Often the educational system is criticized for using a methodology based on rigidity and on memorization of contents. Only in a few countries, such as Finland, is this model being questioned, and overcrowded classes and the impossibility of offering an adapted treatment to each child are still normal.

But children’s minds have too much potential to be channelled into the path of an education based on standardized tests and lessons in which teachers talk and students are silent. It does not make any sense that, in the vital stage in which we are more flexible psychologically, we should try to limit ourselves when it comes to developing those competencies through which we want to guide our vocation.

The Infant Brain

If we take a look at the brains of children of school starting age, we see that their number of neurons is not less than that of an adult brain . How can it be, then, that they master so little certain psychological skills that they become normal after coming of age? The answer to this has to do with the same phenomenon that makes children so quick to learn certain abilities: neuroplasticity.

This characteristic is the way in which the human brain (and its entire nervous system in general) adapts to the experiences that one goes through . During the first two decades of life, the evolution of the cognitive capacities we experience is explained by the fact that, during this time, neurons begin to massively interconnect with each other according to what we are experiencing.

If we are not born knowing how to speak, it is not because we lack neurons, but because these still have little relationship with each other. The same happens with many other skills.

In other words, the youngest ones are especially able to develop a potential that runs parallel to the way their nerve cells create a network of connections in the brain . If they do not know how to do many things, it is because they have the opportunity to learn all kinds of skills, instead of building on capacities that they have already mastered from the beginning and that would limit the ways in which they can express their creativity.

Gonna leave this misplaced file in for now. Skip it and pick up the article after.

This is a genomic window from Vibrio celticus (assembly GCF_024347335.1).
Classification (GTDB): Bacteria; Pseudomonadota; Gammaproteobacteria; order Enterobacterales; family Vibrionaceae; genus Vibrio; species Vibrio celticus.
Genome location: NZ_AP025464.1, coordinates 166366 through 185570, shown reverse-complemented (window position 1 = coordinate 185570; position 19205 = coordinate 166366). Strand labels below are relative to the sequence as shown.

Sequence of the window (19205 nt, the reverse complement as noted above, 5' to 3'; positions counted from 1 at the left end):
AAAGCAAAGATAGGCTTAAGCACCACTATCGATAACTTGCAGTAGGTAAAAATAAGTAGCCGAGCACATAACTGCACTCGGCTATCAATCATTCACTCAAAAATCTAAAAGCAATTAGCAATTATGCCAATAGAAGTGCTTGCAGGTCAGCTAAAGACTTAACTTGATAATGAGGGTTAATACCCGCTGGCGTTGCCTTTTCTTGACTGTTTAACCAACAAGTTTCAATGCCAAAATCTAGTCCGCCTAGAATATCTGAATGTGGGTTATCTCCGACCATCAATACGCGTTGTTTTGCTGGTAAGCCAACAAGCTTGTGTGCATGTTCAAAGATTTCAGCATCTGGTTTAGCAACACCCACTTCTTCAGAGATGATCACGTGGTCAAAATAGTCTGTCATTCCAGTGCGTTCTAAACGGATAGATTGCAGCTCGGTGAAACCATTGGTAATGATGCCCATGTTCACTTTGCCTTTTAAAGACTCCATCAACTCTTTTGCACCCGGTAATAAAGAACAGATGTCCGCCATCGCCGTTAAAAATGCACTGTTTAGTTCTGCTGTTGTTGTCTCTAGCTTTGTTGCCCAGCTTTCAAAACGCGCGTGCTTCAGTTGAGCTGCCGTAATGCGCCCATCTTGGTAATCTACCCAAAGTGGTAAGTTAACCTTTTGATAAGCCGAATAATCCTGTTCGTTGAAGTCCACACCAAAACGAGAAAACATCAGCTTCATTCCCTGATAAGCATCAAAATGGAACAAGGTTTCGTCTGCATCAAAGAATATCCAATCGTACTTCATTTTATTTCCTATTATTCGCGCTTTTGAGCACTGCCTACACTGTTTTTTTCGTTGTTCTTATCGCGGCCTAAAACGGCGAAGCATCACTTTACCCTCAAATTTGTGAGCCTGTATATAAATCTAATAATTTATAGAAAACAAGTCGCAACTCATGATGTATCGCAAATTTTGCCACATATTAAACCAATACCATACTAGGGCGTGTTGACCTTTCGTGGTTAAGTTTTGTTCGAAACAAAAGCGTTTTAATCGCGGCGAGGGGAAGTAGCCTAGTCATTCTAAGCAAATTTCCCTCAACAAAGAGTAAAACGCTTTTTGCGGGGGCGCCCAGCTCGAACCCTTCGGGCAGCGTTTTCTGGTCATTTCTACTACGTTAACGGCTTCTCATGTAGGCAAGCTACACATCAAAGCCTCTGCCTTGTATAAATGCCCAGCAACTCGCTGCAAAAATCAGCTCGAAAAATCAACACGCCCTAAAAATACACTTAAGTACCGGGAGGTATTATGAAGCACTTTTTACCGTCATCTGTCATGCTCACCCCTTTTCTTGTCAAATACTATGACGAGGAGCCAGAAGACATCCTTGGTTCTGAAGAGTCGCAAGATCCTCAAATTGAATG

School as a place of opportunity

If the school is to be a place where the capacities of the youngest are enhanced, this project cannot do without the concept of creativity . It is not only that it is a beautiful, fashionable value and that we like the way it sounds; it is that children’s learning is fundamentally a creative process. Starting almost from scratch, raising doubts that most adults ignore, creating new mental routes that link very different forms of knowledge, etc.

Classrooms cannot be expected to be a place where academic content is transmitted as if it were data stored on a USB drive. It is necessary to connect with the mental world of the children , those psychological realms that they themselves have built and that do not have to be governed by the logic of adult thought, and make that learning meaningful within that framework of creativity. But that is not what is usually done.

The limitations of the educational model

There are a number of things that make creativity not very much of a consideration in school.

The first of these is that children’s creative thinking is uncomfortable if you only think about building students who get good grades . In many subjects, lateral thinking tends to go off the rails in exams.

To understand them would take a lot of time and effort to understand the mental schemes of each child, and in a society with overcrowded classes this is not possible. It is easier to show that test scores reflect the quality of education and to turn the page, even if those results are the consequence of memorizing content that is not understood and that therefore will be forgotten after a few days.

Those responsible are not the teachers , who do what they can with the resources at their disposal; it is the governments that undervalue education and those on which their power is based.

The second reason is that learning based on creativity is not very profitable if you want to educate to create future workers. Recently it has become very fashionable to demand that schools be places where young people learn about the world of work, but this has perverse consequences that are rarely questioned.

The labour market tends to reject creativity except in some very specific and well-paid positions. Most workers are paid to do very specific tasks and to do so by fitting well into the hierarchy of organizations, without questioning their superiors too much.Defending this idea only leads to limiting the options of the small ones to those that are more profitable.

At what point was it decided that education has value as preparation for the labour market?

Expanding the Potential of the Little Ones

Committing to an education that expands children’s creativity rather than limiting it to fit the adult world is a challenge that can be based not only on will and good will.

Material changes are needed in the functioning of public education, such as requiring uncrowded classrooms and revising the evaluation format.In Finland, they have already started to do so. When will our turn come?